This distributed, decentralized nature of the DVMs like EVM makes them resistant to censorship and tampering as there is not a single point of failure due to decentralization. 

Therefore, altering the records of a node or two with malicious intent would not make a difference as the consensus is made upon the records of all the nodes and the records of the majority will render the records of the nodes that are in the minority with the altered data useless.

Like VMs, DVMs have the attributes of a hardware computer such as memory, storage, etc. and, DVMs such as EVM are specifically designed to allow the execution of smart contracts in blockchain technologies.

The Manual and the Language of the EVM: Opcodes

The EVM executes low-level instructions known as Opcodes (operation codes). Opcodes are the essential building elements of the EVM and are used for a variety of operations, including sending transactions, checking account balances, and gaining access to blockchain data.

How can EVM execute Opcodes?

For EVM to be able to execute Opcodes, EVM needs to be given the code in the machine-readable bytecode, which is encoded from opcodes as binary numbers. 

For that reason, smart contracts are written in high-level programming languages (such as Solidity) and are then compiled into bytecode that contains the opcodes that the EVM can execute. 

A smart contract is compiled into bytecode and deployed on the Ethereum blockchain, where the EVM then runs the code. Depending on the executed smart contract (ie. depending on how many and which Opcodes will need to be used for the request), there will be an associated gas fee for the execution of the smart contract.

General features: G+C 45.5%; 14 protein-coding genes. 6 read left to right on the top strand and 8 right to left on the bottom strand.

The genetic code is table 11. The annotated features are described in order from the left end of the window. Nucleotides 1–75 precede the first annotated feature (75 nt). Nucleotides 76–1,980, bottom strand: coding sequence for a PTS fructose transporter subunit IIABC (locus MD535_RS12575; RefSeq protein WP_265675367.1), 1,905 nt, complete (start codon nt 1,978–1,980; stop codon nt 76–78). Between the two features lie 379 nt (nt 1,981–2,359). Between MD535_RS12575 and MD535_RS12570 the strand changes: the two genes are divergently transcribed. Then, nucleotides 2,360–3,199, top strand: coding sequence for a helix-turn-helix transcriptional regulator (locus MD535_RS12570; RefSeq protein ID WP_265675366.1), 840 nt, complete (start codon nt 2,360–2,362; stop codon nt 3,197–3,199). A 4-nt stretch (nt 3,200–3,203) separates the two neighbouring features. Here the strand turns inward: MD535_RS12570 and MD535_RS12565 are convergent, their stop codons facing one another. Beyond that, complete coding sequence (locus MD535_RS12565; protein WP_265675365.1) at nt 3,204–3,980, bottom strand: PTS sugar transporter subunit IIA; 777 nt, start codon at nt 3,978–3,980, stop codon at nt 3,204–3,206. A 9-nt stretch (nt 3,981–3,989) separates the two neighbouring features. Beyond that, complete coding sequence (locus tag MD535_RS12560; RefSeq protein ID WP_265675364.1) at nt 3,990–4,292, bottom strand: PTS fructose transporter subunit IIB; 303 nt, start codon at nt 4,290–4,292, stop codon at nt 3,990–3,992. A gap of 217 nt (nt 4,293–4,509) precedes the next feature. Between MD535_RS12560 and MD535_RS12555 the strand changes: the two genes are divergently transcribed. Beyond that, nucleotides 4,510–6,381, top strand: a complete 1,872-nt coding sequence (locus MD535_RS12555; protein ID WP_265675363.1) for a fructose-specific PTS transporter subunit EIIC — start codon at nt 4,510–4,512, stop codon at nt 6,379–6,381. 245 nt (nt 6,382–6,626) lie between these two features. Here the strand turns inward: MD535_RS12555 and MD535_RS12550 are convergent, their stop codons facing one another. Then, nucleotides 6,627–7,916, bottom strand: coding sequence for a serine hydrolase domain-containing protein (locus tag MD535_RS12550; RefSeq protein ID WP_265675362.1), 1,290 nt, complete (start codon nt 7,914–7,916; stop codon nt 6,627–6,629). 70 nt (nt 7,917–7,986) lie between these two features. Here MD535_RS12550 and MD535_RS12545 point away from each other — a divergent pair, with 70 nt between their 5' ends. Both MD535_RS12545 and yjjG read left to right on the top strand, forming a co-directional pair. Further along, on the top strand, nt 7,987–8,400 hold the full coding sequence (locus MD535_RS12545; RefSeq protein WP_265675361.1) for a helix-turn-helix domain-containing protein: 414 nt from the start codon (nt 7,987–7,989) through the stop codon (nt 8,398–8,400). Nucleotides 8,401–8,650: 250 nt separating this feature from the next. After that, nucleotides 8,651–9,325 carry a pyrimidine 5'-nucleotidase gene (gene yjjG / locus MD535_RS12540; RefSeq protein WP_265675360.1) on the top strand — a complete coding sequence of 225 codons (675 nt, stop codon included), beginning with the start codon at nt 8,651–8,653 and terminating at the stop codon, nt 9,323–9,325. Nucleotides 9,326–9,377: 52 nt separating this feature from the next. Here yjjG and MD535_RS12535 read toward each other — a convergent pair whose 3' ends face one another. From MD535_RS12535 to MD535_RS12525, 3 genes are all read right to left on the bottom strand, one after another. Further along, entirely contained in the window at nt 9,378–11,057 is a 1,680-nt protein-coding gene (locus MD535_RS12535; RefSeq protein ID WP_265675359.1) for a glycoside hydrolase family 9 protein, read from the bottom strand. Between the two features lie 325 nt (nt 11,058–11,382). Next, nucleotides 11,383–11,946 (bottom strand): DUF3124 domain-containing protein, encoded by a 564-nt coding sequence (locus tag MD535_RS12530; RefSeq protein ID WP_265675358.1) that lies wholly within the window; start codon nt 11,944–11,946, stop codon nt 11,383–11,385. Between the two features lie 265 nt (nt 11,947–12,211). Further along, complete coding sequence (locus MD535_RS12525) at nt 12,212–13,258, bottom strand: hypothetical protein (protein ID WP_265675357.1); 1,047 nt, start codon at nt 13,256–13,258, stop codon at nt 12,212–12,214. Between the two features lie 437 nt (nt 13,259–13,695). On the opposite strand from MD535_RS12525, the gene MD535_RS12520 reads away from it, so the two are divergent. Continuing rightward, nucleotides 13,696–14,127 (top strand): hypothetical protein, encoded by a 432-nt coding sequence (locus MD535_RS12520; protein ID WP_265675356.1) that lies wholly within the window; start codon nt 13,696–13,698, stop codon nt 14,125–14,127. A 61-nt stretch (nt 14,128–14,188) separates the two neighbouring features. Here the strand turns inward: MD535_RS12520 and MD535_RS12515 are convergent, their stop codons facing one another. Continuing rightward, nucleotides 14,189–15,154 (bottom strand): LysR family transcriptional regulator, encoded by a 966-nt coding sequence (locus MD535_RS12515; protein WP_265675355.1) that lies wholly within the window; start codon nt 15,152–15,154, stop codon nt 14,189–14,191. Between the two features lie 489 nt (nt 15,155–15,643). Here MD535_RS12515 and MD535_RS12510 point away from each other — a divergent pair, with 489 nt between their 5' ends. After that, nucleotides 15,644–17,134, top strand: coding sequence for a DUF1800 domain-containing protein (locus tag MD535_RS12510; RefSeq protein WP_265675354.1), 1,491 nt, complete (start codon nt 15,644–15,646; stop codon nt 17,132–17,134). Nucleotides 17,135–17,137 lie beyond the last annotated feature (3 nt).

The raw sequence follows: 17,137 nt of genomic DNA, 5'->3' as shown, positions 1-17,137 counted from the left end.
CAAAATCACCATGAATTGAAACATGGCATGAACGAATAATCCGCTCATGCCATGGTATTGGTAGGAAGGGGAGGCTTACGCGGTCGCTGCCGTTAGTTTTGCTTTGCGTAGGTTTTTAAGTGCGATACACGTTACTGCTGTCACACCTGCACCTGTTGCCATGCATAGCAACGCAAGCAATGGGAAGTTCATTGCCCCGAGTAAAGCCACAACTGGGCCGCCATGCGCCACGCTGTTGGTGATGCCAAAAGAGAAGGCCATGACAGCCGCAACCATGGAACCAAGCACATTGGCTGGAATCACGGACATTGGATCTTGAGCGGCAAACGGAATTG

Currently, there are around 158 Opcodes available on the EVM. Each opcode performs a specific function. While allowing for the execution of complicated computations, the EVM's limited collection of opcodes also keeps the system simple and predictable, making it simpler to reason about and audit the code run on the EVM.

External Connection with Oracles (Smart Contracts)

The concept of Oracles fits better under the umbrella of smart contracts rather than the EVM. However, as smart contracts are a vital part of EVM and Oracles are unique in function for smart contracts, they should be mentioned. 

Since the smart contracts on the Ethereum blockchain are isolated, they are not able to access the external/real world data on their own.  Instead, smart contracts get external data via oracles, which are third-party services. There are various types of Oracles: Software (the most commonly used type in the blockchain), Hardware, Inbound and Outbound oracles.